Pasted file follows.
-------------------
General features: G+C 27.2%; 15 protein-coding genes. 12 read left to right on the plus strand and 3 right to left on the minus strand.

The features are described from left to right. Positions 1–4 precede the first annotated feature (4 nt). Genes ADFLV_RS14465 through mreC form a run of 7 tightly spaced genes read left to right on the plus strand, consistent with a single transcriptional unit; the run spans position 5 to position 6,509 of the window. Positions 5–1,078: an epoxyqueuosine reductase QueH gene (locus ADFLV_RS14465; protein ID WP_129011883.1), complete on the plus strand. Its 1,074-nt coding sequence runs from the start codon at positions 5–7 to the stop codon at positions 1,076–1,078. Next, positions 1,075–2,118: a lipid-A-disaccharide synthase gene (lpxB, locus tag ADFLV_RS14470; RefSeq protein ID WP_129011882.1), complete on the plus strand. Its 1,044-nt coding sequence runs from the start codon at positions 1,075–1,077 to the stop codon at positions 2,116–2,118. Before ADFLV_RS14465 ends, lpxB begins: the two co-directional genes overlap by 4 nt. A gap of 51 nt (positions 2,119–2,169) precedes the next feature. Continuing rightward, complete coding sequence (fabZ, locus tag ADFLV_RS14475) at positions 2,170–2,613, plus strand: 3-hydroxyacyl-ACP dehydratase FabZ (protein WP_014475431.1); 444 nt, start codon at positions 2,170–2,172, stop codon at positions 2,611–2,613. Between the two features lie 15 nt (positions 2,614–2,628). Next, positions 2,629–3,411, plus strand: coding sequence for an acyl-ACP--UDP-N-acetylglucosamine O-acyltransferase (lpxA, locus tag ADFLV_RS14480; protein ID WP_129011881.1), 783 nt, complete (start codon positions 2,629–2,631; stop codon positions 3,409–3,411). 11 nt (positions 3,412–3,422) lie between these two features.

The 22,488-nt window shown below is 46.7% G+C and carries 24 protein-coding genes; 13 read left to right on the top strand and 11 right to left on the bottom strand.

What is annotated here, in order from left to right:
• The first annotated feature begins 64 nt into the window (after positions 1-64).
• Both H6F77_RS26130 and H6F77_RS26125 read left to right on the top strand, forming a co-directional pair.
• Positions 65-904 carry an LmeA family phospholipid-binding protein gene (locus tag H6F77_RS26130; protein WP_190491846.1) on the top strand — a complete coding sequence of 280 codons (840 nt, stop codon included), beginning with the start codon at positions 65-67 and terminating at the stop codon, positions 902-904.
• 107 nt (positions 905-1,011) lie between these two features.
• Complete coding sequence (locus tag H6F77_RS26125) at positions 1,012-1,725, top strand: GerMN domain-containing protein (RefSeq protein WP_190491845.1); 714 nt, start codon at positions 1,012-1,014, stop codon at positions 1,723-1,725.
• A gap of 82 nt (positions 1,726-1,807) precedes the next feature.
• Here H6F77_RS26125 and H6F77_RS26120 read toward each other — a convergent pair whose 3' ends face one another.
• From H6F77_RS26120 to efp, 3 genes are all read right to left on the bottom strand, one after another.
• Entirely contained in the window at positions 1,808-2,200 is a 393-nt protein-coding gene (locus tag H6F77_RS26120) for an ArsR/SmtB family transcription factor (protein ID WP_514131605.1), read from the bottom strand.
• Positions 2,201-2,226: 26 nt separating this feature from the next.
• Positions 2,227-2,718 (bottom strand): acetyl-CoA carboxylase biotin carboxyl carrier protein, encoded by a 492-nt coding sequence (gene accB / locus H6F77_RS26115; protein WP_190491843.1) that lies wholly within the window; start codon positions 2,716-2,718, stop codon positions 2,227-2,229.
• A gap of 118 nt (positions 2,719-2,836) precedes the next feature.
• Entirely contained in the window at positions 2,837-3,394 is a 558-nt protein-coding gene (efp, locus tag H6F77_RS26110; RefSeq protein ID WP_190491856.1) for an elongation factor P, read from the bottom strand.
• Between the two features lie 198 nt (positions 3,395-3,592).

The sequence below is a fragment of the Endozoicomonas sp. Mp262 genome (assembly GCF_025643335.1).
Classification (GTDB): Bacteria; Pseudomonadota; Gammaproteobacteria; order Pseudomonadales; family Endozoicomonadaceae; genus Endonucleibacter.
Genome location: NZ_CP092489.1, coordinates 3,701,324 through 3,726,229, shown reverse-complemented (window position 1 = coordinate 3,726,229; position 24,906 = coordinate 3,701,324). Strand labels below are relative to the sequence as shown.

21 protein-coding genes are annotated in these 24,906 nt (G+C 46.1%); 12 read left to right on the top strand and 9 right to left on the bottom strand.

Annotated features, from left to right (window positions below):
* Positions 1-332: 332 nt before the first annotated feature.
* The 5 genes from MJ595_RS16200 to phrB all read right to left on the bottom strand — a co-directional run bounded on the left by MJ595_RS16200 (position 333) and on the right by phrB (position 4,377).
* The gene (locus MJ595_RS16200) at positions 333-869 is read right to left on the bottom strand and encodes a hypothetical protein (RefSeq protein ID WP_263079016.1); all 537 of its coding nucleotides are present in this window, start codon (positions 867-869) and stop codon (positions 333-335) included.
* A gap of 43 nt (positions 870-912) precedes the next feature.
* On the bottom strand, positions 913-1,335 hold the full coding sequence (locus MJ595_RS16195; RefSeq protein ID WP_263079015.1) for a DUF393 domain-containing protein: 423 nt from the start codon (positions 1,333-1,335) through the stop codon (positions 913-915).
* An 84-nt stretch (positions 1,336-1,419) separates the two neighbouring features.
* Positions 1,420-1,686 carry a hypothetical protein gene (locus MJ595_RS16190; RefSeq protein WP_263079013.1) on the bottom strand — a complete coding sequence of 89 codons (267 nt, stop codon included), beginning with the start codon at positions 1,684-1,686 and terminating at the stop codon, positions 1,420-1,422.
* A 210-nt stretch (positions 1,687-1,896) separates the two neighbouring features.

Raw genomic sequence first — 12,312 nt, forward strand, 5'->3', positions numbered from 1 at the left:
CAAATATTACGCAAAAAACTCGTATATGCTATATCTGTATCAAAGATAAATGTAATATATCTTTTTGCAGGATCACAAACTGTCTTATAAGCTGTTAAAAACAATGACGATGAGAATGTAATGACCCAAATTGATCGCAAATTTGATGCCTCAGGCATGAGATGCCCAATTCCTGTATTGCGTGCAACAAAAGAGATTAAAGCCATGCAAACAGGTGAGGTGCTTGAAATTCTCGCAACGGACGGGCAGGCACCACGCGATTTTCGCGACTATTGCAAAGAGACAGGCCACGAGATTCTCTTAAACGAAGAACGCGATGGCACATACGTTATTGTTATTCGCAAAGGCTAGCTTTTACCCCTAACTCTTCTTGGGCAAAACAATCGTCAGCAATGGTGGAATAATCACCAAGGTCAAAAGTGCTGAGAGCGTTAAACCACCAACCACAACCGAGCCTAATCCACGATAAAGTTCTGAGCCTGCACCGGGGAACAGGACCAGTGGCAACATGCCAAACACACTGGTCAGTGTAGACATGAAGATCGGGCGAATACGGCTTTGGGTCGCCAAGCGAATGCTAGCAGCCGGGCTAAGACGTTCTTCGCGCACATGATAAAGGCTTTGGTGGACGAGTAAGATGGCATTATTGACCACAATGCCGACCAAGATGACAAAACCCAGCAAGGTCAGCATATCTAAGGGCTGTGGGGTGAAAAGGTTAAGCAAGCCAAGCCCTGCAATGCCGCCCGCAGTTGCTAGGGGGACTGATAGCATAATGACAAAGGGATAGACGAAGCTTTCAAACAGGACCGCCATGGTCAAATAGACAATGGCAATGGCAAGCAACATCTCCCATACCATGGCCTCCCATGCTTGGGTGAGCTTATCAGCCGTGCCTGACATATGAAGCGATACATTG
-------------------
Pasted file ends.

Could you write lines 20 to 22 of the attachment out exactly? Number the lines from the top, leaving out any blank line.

Classification (GTDB): Bacteria; Pseudomonadota; Gammaproteobacteria; order Pseudomonadales; family Endozoicomonadaceae; genus Endonucleibacter.
Genome location: NZ_CP092489.1, coordinates 3,701,324 through 3,726,229, shown reverse-complemented (window position 1 = coordinate 3,726,229; position 24,906 = coordinate 3,701,324). Strand labels below are relative to the sequence as shown.

21 protein-coding genes are annotated in these 24,906 nt (G+C 46.1%); 12 read left to right on the top strand and 9 right to left on the bottom strand.